Lockheed Martin (NYSE:LMT) and Boeing (NYSE:BA) have both submitted proposals to supply Canada's next-generation fighter, the latest step in a lucrative competition that has been beset by delays, political uncertainty, and international trade battles.

Lockheed Martin's F-35 Joint Strike Fighter and Boeing's F/A-18 Super Hornet were entered into what is expected to be a $12 billion competition ahead of the July 31 deadline. Swedish aircraft-maker Saab was also expected to submit its Gripen-E fighter, with the Eurofighter Typhoon and Dassault Aviation Rafale also potential candidates.

Boeing's F/A-18 Super Hornet in flight.

Image source: Boeing.

The fight to modernize Canada's air arsenal has been simmering for more than a decade. Canada is a founding member of the international coalition assembled to design the F-35, and was assumed to be an eventual customer.

But current Prime Minister Justin Trudeau, on the election trail in 2015, said his government would not buy the fighter because of its high cost. That seemingly played into Boeing's hand, as the Super Hornet -- while not as modern as the F-35 -- is less expensive. However, Boeing potentially squandered that advantage in 2017 when it accused Canadian manufacturer Bombardier of selling commercial aircraft in the U.S. below cost.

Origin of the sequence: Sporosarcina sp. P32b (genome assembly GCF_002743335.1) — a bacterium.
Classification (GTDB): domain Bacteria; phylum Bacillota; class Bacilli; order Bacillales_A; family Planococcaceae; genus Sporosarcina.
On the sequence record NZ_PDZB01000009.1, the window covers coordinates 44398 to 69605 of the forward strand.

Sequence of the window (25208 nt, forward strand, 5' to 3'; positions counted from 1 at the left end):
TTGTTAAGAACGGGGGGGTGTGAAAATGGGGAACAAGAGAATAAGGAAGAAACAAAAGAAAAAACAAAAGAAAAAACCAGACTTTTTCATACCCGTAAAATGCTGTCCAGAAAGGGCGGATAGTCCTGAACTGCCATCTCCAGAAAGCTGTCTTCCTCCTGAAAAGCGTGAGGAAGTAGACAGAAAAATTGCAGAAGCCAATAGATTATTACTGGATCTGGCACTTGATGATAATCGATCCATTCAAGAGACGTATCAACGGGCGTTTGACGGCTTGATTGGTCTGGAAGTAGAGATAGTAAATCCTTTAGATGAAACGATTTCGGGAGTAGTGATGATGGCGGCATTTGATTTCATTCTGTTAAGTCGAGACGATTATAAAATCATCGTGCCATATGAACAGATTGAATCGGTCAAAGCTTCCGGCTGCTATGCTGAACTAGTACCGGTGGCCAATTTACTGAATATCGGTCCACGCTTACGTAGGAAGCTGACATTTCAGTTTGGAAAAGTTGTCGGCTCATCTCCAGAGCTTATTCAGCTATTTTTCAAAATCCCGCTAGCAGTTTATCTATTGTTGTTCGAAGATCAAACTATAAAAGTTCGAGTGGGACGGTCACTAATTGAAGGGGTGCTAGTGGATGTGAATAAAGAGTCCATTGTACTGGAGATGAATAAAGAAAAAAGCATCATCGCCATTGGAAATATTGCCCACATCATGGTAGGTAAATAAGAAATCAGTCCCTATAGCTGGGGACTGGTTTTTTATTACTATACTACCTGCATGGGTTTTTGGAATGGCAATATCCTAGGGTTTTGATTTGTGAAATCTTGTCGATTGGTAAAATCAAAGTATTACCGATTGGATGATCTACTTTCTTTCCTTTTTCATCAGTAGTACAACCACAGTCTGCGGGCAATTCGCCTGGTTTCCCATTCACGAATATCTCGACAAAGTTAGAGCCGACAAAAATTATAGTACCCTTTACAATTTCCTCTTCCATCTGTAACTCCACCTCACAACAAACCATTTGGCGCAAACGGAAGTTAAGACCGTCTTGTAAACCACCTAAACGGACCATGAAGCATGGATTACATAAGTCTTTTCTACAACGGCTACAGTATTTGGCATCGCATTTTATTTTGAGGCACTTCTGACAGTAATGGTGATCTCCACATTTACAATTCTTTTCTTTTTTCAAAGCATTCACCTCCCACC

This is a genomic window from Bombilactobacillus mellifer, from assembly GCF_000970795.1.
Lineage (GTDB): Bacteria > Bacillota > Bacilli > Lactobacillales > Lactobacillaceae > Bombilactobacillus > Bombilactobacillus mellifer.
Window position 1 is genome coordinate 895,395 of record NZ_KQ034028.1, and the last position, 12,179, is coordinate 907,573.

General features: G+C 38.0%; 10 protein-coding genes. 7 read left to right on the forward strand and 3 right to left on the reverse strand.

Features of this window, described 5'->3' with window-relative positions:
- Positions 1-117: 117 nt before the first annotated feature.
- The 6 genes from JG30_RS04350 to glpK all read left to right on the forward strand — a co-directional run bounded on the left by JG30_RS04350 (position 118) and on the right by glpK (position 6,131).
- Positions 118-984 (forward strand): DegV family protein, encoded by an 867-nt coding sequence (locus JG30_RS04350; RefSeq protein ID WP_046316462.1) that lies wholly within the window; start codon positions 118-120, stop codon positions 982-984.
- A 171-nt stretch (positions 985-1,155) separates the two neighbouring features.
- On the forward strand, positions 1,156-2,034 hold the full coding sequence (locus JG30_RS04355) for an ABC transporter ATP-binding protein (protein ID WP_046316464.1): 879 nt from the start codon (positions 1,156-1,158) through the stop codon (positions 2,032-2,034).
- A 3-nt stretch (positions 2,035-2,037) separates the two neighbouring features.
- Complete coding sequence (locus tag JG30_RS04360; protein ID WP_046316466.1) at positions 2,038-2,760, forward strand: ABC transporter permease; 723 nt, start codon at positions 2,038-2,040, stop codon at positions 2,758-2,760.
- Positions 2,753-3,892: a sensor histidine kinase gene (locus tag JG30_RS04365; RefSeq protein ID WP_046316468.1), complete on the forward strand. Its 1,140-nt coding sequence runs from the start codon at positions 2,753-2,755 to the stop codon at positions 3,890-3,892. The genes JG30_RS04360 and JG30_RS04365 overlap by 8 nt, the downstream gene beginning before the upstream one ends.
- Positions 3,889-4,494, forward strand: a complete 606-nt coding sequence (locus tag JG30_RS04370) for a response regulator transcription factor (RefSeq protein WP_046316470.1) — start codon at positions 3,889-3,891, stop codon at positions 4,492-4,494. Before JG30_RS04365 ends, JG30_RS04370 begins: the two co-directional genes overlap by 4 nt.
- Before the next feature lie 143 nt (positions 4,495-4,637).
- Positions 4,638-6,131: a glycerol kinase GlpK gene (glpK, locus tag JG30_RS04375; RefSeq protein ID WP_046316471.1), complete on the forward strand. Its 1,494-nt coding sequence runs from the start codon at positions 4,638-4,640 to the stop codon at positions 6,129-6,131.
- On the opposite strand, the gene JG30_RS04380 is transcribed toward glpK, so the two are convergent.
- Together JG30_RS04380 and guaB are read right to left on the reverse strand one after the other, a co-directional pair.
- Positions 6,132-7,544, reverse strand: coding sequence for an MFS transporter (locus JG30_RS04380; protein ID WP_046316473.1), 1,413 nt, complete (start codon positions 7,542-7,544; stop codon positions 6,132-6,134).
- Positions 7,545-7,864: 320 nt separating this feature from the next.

Canada responded by saying it would disqualify from the fighter competition any defense contractors that caused "harm" to the national economy, a clear shot at Boeing.

It's hard to say who has an advantage now. The Canadian Air Force is said to strongly favor the F-35, which was designed with coordination between North American allies in mind, but the Trudeau Administration is likely to stick to its guns on pricing. And while it is hard to say if there are lingering hard feelings toward Boeing, the company was not prohibited from entering the competition.

Saab is attempting to present the Gripen as a good compromise, with next-gen features including short take-off capabilities and interoperability with allies, without the F-35's costs and political baggage.

Canada plans to buy a total of 88 fighters, with deliveries not expected before 2025.